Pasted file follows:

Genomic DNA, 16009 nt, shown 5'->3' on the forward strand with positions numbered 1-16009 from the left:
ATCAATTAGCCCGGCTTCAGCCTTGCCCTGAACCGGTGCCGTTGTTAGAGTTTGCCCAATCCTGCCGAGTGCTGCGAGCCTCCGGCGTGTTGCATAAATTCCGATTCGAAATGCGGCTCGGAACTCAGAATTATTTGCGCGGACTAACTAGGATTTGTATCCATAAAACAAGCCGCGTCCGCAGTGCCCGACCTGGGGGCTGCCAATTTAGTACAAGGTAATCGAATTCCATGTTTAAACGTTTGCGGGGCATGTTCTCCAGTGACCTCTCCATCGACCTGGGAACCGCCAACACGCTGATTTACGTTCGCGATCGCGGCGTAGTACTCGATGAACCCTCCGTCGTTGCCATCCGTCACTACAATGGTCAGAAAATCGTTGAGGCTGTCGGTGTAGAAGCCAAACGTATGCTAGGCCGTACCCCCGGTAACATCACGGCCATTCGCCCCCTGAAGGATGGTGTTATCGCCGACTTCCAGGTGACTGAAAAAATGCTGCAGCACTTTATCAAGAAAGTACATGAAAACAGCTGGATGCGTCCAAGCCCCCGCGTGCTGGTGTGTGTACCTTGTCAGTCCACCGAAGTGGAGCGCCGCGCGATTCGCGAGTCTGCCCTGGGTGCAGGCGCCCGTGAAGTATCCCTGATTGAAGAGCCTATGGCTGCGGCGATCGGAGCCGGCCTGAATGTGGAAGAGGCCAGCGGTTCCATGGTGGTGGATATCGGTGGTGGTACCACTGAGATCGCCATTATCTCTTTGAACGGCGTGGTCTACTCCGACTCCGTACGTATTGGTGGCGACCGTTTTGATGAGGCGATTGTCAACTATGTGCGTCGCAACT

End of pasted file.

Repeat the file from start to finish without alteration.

Genomic DNA, 16009 nt, shown 5'->3' on the forward strand with positions numbered 1-16009 from the left:
ATCAATTAGCCCGGCTTCAGCCTTGCCCTGAACCGGTGCCGTTGTTAGAGTTTGCCCAATCCTGCCGAGTGCTGCGAGCCTCCGGCGTGTTGCATAAATTCCGATTCGAAATGCGGCTCGGAACTCAGAATTATTTGCGCGGACTAACTAGGATTTGTATCCATAAAACAAGCCGCGTCCGCAGTGCCCGACCTGGGGGCTGCCAATTTAGTACAAGGTAATCGAATTCCATGTTTAAACGTTTGCGGGGCATGTTCTCCAGTGACCTCTCCATCGACCTGGGAACCGCCAACACGCTGATTTACGTTCGCGATCGCGGCGTAGTACTCGATGAACCCTCCGTCGTTGCCATCCGTCACTACAATGGTCAGAAAATCGTTGAGGCTGTCGGTGTAGAAGCCAAACGTATGCTAGGCCGTACCCCCGGTAACATCACGGCCATTCGCCCCCTGAAGGATGGTGTTATCGCCGACTTCCAGGTGACTGAAAAAATGCTGCAGCACTTTATCAAGAAAGTACATGAAAACAGCTGGATGCGTCCAAGCCCCCGCGTGCTGGTGTGTGTACCTTGTCAGTCCACCGAAGTGGAGCGCCGCGCGATTCGCGAGTCTGCCCTGGGTGCAGGCGCCCGTGAAGTATCCCTGATTGAAGAGCCTATGGCTGCGGCGATCGGAGCCGGCCTGAATGTGGAAGAGGCCAGCGGTTCCATGGTGGTGGATATCGGTGGTGGTACCACTGAGATCGCCATTATCTCTTTGAACGGCGTGGTCTACTCCGACTCCGTACGTATTGGTGGCGACCGTTTTGATGAGGCGATTGTCAACTATGTGCGTCGCAACT